Iranian Massacre

In response, while welcoming this position, Mrs. Maryam Rajavi, the president-elect of the National Council of Resistance of Iran (NCRI), said on Twitter: “I welcome the call by the State Department spokeswoman for an independent investigation into the actions of the death commissions during the #1988Massacre and demand justice for the martyrs. Perpetrators must be brought to justice. Dispatching international  fact-finding missions to Iran, joined by the MEK & Iranian Resistance representatives to prevent regime’s cover-up of the 1988 Massacre (crime against humanity), especially of the graves and precise figures of the martyrs in prisons and  cities across Iran is an imperative.”

Iran Massacre

In the summer of 1988, the Iranian regime executed over 30,000 political prisoners in a matter of a few months. Most of the victims were supporters and members of the Iranian opposition People’s Mojahedin Organization of Iran (PMOI/MEK).

The call by the State Department was simultaneous with the NCRI’s 3-day “Free Iran Global Summit” which started on July 17. During this event, the NCRI connected thousands of people from over 30,000 locations to Ashraf 3, Albania, home to thousands of members of the MEK. These conferences were attended by over 1,000 political dignitaries from all four corners of the world.

Iran Rising

The 1988 massacre was the theme of the second day of this conference. The participants called on the international community to initiate an independent investigation, hold the regime’s officials to account for this “crime against humanity” and end the regime’s impunity. During this event, Mrs. Maryam Rajavi, who was the keynote speaker, reiterated: “The sacred blood of those martyrs in 1988 massacre are today roaring in Iran, giving rise to generation after generation of rebellious youths. I would only recall this popular slogan about the massacre of handcuffed prisoners in 1988: We will neither forgive, nor forget.”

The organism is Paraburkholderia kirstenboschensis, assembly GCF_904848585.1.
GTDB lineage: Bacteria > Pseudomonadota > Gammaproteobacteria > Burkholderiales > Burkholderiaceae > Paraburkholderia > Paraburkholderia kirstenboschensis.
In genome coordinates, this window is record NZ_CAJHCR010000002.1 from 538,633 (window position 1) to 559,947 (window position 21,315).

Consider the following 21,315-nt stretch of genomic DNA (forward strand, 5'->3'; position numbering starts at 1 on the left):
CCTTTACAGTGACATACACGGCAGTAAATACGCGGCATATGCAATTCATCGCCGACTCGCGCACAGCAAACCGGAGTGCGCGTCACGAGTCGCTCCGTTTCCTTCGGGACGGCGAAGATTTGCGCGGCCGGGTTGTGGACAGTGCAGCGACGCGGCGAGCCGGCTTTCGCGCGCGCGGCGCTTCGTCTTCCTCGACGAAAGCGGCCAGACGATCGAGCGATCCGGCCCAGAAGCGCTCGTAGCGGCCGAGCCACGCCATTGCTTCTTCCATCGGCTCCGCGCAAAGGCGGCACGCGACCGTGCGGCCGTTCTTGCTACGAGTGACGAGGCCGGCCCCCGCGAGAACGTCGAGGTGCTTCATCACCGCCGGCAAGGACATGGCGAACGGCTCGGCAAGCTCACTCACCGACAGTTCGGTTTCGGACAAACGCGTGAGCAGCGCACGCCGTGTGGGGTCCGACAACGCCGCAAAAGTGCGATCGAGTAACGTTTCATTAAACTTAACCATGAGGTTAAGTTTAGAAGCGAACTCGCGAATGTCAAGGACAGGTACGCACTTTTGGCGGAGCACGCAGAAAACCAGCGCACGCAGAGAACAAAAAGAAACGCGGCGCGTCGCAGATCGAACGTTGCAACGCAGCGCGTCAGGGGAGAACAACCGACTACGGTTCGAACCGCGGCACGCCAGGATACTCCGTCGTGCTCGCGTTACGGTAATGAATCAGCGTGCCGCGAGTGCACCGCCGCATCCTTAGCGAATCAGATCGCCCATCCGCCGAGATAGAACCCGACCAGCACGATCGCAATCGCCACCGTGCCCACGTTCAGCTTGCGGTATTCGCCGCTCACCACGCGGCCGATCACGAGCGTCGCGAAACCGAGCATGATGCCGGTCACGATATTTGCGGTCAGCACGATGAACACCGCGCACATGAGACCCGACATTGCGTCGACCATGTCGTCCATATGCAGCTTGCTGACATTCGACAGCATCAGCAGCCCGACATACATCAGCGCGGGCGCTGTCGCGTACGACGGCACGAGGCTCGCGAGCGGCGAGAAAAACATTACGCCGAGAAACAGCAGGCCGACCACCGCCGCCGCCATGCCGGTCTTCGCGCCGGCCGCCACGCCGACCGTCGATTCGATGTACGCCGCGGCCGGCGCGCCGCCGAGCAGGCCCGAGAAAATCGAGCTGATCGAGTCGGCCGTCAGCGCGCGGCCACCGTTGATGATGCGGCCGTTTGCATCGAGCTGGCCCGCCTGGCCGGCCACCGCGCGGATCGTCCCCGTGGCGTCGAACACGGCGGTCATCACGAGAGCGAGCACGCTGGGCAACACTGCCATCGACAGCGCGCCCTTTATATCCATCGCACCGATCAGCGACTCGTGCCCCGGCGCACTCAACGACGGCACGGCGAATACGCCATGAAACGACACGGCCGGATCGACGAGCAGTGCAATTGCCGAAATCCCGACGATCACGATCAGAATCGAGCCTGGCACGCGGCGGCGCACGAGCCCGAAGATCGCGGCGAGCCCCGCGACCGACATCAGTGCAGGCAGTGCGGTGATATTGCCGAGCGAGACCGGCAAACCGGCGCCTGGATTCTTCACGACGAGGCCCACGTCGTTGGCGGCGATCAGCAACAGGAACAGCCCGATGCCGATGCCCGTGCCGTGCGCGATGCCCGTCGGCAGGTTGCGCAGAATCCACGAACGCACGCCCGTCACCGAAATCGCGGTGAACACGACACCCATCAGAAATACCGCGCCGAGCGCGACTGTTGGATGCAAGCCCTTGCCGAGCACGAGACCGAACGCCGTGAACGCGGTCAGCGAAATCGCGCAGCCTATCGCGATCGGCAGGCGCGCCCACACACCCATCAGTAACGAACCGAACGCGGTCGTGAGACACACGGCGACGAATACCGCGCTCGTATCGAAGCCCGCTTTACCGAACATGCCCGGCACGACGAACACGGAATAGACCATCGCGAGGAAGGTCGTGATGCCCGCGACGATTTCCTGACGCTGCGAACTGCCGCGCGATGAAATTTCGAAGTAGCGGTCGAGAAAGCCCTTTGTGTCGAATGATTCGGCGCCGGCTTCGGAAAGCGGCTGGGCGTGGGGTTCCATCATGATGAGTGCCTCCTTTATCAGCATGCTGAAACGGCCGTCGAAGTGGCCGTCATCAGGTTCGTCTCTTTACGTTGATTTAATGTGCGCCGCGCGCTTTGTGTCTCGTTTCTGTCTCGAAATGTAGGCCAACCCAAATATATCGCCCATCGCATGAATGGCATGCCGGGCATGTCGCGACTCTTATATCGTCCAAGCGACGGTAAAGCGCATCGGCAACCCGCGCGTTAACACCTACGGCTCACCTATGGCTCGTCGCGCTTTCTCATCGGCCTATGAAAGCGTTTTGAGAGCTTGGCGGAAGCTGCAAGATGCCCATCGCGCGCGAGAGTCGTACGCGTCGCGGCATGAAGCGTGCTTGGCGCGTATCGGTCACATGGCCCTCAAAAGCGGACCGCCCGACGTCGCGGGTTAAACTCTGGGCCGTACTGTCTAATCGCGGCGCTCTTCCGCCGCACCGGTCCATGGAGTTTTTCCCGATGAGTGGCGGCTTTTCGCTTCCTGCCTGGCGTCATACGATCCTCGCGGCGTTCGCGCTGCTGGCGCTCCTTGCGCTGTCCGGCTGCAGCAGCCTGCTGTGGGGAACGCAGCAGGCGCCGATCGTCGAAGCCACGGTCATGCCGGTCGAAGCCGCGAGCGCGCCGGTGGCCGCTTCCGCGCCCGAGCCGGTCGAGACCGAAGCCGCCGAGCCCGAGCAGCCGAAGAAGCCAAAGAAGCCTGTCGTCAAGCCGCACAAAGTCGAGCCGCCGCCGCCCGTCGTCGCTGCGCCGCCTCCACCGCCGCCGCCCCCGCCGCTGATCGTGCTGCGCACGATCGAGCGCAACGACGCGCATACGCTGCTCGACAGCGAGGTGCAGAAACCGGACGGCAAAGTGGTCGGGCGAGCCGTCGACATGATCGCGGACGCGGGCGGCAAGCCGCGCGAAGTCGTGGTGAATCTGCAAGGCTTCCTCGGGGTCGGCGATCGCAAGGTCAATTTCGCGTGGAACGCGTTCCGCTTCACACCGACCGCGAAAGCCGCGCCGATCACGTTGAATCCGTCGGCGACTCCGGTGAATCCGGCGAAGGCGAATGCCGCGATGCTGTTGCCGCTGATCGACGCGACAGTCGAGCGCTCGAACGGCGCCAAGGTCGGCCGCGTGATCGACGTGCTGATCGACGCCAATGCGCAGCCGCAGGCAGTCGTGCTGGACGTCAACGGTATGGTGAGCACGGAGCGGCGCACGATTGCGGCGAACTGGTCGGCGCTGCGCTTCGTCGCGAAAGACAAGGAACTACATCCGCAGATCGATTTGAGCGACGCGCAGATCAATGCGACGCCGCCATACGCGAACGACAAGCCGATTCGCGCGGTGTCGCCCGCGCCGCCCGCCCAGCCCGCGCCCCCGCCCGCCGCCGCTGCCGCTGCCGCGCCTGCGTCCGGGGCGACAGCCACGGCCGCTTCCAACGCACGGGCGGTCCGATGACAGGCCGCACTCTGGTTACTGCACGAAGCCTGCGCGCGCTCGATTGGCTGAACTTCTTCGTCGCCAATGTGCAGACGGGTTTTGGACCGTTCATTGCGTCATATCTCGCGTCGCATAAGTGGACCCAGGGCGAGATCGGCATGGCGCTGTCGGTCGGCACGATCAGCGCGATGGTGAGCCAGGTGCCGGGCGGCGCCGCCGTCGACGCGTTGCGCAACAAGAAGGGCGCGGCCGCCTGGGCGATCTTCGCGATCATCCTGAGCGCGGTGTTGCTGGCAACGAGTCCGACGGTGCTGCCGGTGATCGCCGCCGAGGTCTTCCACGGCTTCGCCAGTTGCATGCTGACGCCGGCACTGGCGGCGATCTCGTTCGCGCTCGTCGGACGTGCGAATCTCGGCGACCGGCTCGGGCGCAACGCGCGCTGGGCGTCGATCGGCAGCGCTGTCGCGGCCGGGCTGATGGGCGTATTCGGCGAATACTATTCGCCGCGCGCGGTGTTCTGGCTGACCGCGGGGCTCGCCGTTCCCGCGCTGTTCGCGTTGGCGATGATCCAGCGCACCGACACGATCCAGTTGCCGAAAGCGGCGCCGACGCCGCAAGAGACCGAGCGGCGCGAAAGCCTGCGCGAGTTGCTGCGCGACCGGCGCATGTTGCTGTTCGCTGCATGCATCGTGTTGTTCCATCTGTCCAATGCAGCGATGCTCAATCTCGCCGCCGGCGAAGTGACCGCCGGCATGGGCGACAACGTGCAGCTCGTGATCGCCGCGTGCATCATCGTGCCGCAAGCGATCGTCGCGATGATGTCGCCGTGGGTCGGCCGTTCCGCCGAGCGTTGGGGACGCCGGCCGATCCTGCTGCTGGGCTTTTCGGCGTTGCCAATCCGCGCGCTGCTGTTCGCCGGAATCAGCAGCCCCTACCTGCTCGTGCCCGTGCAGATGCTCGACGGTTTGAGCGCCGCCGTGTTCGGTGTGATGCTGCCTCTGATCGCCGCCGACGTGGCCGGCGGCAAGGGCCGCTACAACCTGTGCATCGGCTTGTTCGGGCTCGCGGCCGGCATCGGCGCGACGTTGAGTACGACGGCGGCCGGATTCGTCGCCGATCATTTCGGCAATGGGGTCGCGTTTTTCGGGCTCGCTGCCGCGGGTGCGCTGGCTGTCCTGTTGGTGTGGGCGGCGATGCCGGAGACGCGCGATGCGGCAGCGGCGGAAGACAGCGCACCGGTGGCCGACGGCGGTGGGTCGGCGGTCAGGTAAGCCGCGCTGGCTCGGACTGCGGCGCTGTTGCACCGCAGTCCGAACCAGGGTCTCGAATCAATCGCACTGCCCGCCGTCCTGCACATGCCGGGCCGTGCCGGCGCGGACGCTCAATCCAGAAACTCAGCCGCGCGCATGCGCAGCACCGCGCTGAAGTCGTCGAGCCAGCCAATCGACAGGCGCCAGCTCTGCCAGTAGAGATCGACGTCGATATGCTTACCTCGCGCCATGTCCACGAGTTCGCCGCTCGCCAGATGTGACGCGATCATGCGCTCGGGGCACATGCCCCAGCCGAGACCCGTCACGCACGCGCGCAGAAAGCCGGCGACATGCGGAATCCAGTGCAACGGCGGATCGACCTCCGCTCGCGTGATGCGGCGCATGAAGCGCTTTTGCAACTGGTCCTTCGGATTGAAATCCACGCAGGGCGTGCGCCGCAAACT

Iran global summit

Tahar Boumedra, the former head of the UN’s Human Rights Office in Iraq, said: “The crime committed against political prisoners in the 1988 Massacre has been well established and documented. The UN and relevant institutions have been informed and received documents on this issue.”

Renowned human rights lawyer and ex-UN judge Geoffrey Robertson previously investigated the 1988 massacre. He told the conference he was “staggered” by what he uncovered, describing it “as the worst crime against humanity since World War II.” He said that the perpetrators must be held to account.

Iranian judiciary

Mrs. Rajavi started the Call-for-Justice movement in 2016. This movement has had an important impact on the Iranian society and the regime. In this regard, Mrs. Rajavi said: “As you are aware, the Call-for-Justice movement played a significant role in foiling Khamenei’s scheme in the regime’s presidential elections in 2017 where he intended to engineer the election of Ebrahim Raisi, who was a member of the death committees which issued sentences for victims of the 1988 massacre. The campaign was so effective that (the regime’s president, Hassan) Rouhani used it to attract more votes for himself.

Opportunistically, he said Raisi did not have anything on his record except 38 years of executions and imprisonments. Two days later, an infuriated Khamenei flanked by Qassem Soleimani and IRGC commanders, slammed Rouhani, warning him against crossing the regime’s red lines.”

“Then, he openly “recommended” that his functionaries in the Intelligence Ministry write articles and make movies and do something to prevent Raisi from being exposed. In the next steps, when the international Call-for-Justice movement climaxed, the regime undertook its own special schemes which it called “a complex multi-faceted operation.” It recruited a mercenary to distort the objectives of the Call-for-Justice movement, and marginalize the PMOI/MEK organization and their leadership, despite the fact that the PMOI/MEK’s destruction was the main goal of the 1988 massacre and Khomeini’s fatwa,” she added.

The 1988 massacre was a crime against humanity, and the international community must hold the regime’s officials to account for this crime.  As Mrs. Rajavi said: “Perpetrators must be brought to justice. Dispatching international fact-finding missions to Iran, joined by the MEK & Iranian Resistance representatives to prevent regime’s cover-up of the 1988 Massacre (crime against humanity), especially of the graves and precise figures of the martyrs in prisons and  cities across Iran is an imperative.”

Chairman Hakeem Jeffries (D-NY)
(Chairman of the House Democratic caucus)
Message to 2020 Free Iran Summit
June 17-20, 2020

Thank you to the Summit for Free Iran, and I join your call in denouncing the Iranian regime’s terrorism, human rights abuses, nuclear ambitions and suppression of religious freedom. I support the democratic aspirations of the people of Iran and we stand with you until you are able to obtain the freedom and liberty that all human beings deserve.